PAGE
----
Until yesterday, Booker was experiencing what I guess was the most frustrating two weeks of his career — being snubbed for All-Star, losing 6 of 8 games to virtually kill off all playoff hopes, and seeing no trades to improve the team at the deadline.
He just looked depressed. After averaging 31.9 points per game in January on 52% shooting, Booker’s numbers dropped to 22.9 points on 41% shooting in the 8 games after the snub.
And he was thisclose to going off-the-grid for the 9-day All-Star break. The last time a beloved Suns player took some time to clear his head during All-Star break to flush out a frustrating pre-break losing streak was Goran Dragic in 2015.
Booker was on the verge of being marginalized once again. His heroic feats — including 4th fastest ever to score 7,000 points — were dangerously close to being forever lumped into the cadre of good-but-not-star players throughout history.
But now he’s an All-Star.
His franchise is heading in the right direction. They’re on pace for 33 wins this year with what is still the youngest team in the league. He’s got a potential All-Star teammate in Deandre Ayton (2-3 true centers make it each year) and a potential All-Defense teammate in Mikal Bridges. And he’s got a legit chick-fan magnet in Kelly Oubre Jr.
In this moment, all is right in the world.
Yes, the Suns have a LONG way to go to become truly legitimate. While 33 wins is better, it doesn’t get you anything but a low lottery pick. Managing partner Robert Sarver — whose seen his franchise quadruple in value during his tenure from $400 million to $1.6 billion despite the losing — knows that you need at least two All-Stars to be a contender. He knows they need to add more players around Booker this summer to help him win. The Suns are only STARTING in the right direction. “We’re still pushing, still going in the right direction,” Jones said on the radio on Friday.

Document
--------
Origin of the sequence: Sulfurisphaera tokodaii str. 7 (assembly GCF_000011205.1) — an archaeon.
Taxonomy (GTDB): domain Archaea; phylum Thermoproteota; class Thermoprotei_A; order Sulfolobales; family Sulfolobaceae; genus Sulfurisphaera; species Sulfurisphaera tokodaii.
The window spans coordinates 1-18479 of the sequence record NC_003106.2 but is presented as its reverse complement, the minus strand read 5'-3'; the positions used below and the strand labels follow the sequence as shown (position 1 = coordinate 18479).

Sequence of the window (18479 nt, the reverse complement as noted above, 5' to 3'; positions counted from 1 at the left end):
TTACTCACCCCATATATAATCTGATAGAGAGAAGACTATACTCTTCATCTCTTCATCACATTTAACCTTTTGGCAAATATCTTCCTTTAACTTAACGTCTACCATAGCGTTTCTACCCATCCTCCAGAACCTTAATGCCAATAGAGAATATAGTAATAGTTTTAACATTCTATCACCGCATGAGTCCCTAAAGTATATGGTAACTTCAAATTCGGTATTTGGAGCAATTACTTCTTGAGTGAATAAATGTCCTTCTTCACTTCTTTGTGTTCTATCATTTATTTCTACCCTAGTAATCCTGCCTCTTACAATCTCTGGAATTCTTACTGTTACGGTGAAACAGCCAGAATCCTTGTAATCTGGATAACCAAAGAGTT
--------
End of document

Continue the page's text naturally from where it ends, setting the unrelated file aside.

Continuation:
But at least Devin Booker isn’t being individually held back by the franchise anymore. What was one the more frustrating stretches of Booker’s career has suddenly become one of the sweetest.
Booker has often repeated his coach’s mantra this season in the face of adversity: “Everything you want is on the other side of hard.”
Well, that last two weeks were HARD. The last 4.5 years were HARD.
Now he has what one of the things every player wants: legitimate recognition as one of the very best in the entire league.
“He gets a recharge by going,” Jones said of Booker going to the All-Star game. “Being around the best players in the world.”
Booker will compete in the Three-Point Shootout on Saturday night. This will be Booker’s fourth appearance, winning it in 2018 and coming in 3rd in 2016. He participated but was not a finalist in 2019.
On Sunday, Booker will compete in the big-boy All-Star game on Team LeBron.
That is certain to be an emotional day for Booker, not only for experiencing his accomplishment in real time but also because they plan to dedicate the game to the memory of Booker’s idol, Kobe Bryant. Booker was often in tears before the games immediately after Kobe’s passing, so I expect the emotions will be quite high on Sunday as well.